Students can make a plot diagram of the events from a novel. Not only is this a great way to teach the parts of a plot, it also reinforces major events and helps students develop greater understanding of literary structures.
Students can create a storyboard capturing the narrative arc in a novel with a six-cell storyboard containing the major parts of the plot diagram. For each cell, have students create a scene that follows the novel in the sequence using: Exposition, Conflict, Rising Action, Climax, Falling Action, and Resolution.
In Tulsa, Oklahoma, Ponyboy Curtis (Greaser), the main character, is introduced as he is going to the movies when Socs, members of a rival gang, jump him. He is saved when a group of fellow Greasers come to his rescue.
There is a rivalry between two major gangs: the Socs and the Greasers. The Socs are wealthy, while the Greasers are poor.
Johnny kills a Soc to protect his friend. This forces Johnny and Ponyboy to flee. While they are gone, tension mounts between the gangs. Johnny and Ponyboy take refuge in an old church. One day the church catches fire with young children inside. Johnny attempts to save them, but is badly injured.
Johnny dies from his injuries.
A major battle between the gangs happens, and Dallas dies. Ponyboy was knocked unconscious and wakes up after several days, at home. He then reconciles with his brother Darrel.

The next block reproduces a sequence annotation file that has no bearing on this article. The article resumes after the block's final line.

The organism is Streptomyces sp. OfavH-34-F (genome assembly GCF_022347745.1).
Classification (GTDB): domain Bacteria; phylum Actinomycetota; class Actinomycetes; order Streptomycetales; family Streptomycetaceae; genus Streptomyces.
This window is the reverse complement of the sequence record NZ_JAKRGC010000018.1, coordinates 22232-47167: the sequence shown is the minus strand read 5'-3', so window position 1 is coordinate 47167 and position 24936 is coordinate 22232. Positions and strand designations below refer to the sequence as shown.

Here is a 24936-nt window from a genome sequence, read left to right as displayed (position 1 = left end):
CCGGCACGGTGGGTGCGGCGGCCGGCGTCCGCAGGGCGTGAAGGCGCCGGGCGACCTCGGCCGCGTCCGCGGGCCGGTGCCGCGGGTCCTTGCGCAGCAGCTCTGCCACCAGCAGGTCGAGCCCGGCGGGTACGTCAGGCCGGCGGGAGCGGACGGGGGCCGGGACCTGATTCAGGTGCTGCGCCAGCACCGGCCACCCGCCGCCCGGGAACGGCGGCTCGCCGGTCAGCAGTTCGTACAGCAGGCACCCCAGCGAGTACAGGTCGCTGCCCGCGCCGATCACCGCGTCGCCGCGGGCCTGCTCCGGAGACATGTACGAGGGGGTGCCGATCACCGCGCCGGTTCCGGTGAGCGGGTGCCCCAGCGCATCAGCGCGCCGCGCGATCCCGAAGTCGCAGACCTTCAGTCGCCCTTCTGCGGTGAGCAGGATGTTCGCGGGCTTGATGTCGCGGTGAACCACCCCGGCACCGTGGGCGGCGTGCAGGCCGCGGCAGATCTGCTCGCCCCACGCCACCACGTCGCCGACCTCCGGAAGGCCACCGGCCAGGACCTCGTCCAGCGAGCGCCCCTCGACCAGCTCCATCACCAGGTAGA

In the end, Ponyboy recovers from the emotional and physical trauma that has occurred. The novel ends with Ponyboy writing the opening line.
(These instructions are completely customizable. After clicking "Use This Assignment With My Students", update the instructions on the Edit Tab of the assignment.)
Create a visual plot diagram of The Outsiders.
Grade Level 6-8
Difficulty Level 2 (Reinforcing / Developing)
Type of Assignment Individual or Partner
Type of Activity: Plot Diagrams and Narrative ArcsCommon Core Standards
(You can also create your own on Quick Rubric.)
| Proficient |
| Emerging |
| Beginning |
| Try Again |
Descriptive and Visual Elements
Cells have many descriptive elements, and provide the reader with a vivid representation.
Cells have many descriptive elements, but flow of cells may have been hard to understand.
Cells have few descriptive elements, or have visuals that make the work confusing.
Cells have few or no descriptive elements.
Textables have three or fewer spelling/grammar errors.
Textables have four or fewer spelling/grammar errors.
Textables have five or fewer spelling/grammar errors.
Textables have six or more spelling/grammar errors.
Evidence of Effort
Work is well written and carefully thought out. Student has done both peer and teacher editing.
Work is well written and carefully thought out. Student has either teacher or peer editing, but not both.
Student has done neither peer, nor teacher editing.
Work shows no evidence of any effort.
All parts of the plot are included in the diagram.
All parts of the plot are included in the diagram, but one or more is confusing.
Parts of the plot are missing from the diagram, and/or some aspects of the diagram make the plot difficult to follow.
Almost all of the parts of the plot are missing from the diagram, and/or some aspects of the diagram make the plot very difficult to follow.